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The 2010 FIFA World Cup may be the biggest social-media event to date, some bloggers argue, as fans from around the world flock to sites such as Facebook and Twitter to follow their teams. Brands such as Sony Ericsson and Coca-Cola are racing to jump on the bandwagon, launching countless soccer-related social campaigns to coincide with the start of the event.

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I just found an interview I gave BBC TÜRKÇE during the conference “Glocal: Inside Social Media” at the New York University Skopje. It’s dubbed in Turkish, but I thought I’ll post it anyway.

A short quote from the original post:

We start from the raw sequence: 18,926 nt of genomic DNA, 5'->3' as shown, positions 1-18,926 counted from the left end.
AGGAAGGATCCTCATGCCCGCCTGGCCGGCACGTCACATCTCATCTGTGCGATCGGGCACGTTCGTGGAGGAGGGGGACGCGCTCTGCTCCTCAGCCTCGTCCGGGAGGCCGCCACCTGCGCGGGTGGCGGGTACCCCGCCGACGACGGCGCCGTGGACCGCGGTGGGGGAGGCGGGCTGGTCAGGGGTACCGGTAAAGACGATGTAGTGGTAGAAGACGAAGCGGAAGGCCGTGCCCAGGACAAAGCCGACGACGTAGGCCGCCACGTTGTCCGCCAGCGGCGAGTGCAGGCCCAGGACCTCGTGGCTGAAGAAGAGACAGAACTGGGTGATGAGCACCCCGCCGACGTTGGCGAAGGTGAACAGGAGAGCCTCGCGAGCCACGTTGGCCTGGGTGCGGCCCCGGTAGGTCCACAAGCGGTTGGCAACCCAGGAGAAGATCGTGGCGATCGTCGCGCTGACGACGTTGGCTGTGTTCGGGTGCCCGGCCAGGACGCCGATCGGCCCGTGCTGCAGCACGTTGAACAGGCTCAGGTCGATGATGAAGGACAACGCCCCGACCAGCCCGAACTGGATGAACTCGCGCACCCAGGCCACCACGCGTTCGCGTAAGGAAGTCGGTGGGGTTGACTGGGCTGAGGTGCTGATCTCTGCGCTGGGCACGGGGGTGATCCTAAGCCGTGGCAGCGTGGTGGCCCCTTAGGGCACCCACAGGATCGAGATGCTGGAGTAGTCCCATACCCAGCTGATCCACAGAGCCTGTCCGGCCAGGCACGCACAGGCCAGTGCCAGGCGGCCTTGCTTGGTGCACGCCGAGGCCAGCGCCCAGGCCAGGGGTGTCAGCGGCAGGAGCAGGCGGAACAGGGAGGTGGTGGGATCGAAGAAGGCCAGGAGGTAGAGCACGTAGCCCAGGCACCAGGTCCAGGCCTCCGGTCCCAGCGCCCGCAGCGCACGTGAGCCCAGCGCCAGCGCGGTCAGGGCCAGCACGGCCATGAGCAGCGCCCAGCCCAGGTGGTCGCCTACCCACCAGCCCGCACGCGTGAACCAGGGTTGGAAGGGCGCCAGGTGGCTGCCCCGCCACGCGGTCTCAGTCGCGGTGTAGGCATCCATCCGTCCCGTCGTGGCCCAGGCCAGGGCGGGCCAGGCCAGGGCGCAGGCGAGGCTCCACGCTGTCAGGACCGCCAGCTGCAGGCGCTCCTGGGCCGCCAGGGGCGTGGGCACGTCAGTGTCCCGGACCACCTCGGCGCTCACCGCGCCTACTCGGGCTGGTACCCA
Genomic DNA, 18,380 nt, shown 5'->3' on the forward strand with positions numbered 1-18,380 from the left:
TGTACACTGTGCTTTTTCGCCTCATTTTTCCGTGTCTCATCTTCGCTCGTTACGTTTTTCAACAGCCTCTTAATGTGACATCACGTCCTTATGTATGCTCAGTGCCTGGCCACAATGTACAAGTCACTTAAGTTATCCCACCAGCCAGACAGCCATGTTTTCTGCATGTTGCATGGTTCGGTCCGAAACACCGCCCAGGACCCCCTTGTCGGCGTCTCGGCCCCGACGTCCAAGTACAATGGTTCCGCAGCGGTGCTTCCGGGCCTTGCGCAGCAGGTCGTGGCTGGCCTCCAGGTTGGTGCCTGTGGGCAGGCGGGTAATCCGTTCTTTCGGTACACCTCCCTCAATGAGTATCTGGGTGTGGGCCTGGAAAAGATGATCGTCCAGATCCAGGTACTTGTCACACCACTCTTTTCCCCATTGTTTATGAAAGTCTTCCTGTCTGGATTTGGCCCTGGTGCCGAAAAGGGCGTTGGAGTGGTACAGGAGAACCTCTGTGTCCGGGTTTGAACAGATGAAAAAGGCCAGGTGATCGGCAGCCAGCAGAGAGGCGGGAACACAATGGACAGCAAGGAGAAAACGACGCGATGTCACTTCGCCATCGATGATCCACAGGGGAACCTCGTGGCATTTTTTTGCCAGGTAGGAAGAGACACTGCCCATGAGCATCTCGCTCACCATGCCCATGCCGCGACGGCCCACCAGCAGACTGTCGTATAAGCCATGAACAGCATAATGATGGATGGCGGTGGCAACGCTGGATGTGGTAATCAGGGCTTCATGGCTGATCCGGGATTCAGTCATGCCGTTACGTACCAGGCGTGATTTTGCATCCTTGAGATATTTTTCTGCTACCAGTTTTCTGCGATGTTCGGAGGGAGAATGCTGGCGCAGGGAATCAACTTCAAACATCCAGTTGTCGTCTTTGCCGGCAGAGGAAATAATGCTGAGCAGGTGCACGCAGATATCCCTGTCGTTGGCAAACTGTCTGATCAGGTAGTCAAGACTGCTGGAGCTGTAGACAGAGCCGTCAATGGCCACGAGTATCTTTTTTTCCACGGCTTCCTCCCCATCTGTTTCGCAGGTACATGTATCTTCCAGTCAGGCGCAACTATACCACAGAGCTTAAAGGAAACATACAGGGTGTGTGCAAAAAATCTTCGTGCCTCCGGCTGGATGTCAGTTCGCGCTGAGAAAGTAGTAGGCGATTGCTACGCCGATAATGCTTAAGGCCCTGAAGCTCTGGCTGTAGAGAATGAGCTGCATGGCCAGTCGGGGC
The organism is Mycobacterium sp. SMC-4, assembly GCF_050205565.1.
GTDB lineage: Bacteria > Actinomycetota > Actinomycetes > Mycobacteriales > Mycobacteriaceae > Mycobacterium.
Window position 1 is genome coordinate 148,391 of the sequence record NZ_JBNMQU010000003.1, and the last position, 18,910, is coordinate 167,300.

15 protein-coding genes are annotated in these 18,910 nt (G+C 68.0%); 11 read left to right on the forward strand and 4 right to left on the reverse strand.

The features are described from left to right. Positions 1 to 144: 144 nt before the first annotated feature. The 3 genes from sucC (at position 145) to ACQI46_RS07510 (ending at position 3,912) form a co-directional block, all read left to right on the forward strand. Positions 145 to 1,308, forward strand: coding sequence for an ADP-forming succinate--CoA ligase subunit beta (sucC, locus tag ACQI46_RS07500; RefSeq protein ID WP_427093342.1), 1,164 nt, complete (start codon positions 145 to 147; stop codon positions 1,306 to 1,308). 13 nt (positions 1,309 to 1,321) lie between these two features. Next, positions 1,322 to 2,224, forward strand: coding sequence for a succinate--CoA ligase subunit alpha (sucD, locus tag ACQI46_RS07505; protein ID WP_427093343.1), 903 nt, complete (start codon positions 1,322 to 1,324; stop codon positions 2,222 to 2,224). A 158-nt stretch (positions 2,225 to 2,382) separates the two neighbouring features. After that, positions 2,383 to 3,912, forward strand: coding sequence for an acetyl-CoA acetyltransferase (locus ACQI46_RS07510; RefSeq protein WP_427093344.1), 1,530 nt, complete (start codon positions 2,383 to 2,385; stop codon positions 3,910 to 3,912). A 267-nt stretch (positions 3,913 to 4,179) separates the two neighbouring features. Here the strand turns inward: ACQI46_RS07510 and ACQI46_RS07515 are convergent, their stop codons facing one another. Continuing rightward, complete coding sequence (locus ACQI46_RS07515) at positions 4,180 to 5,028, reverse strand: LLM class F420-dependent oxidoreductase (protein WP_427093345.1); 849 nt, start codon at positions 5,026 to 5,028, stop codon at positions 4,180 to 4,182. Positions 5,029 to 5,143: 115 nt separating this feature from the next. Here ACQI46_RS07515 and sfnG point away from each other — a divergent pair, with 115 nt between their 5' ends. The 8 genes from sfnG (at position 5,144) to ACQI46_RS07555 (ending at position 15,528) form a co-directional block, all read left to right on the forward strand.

BBC Broadcasting House, Portland Place at the ...

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“Social media is people having conversations and interactions,” underlined Oliver in his presentation, clarifying that it’s not about a group of individuals broadcasting as a company, which would not mean ‘social’ anymore. “It’s about people having conversations, people having to listen, and not only to speak. Communication has changed.”

The key feature of social media is the possibility to broadcast media. Fifty years ago, as Oliver stated, you could meet with people, talk with them, write to them, have a conversation, travel to visit them – and that was all. At that time, only TV and radio stations, and publishing houses, could broadcast. Today every individual can broadcast., Social Media Marketing and Branding, Oct 2009

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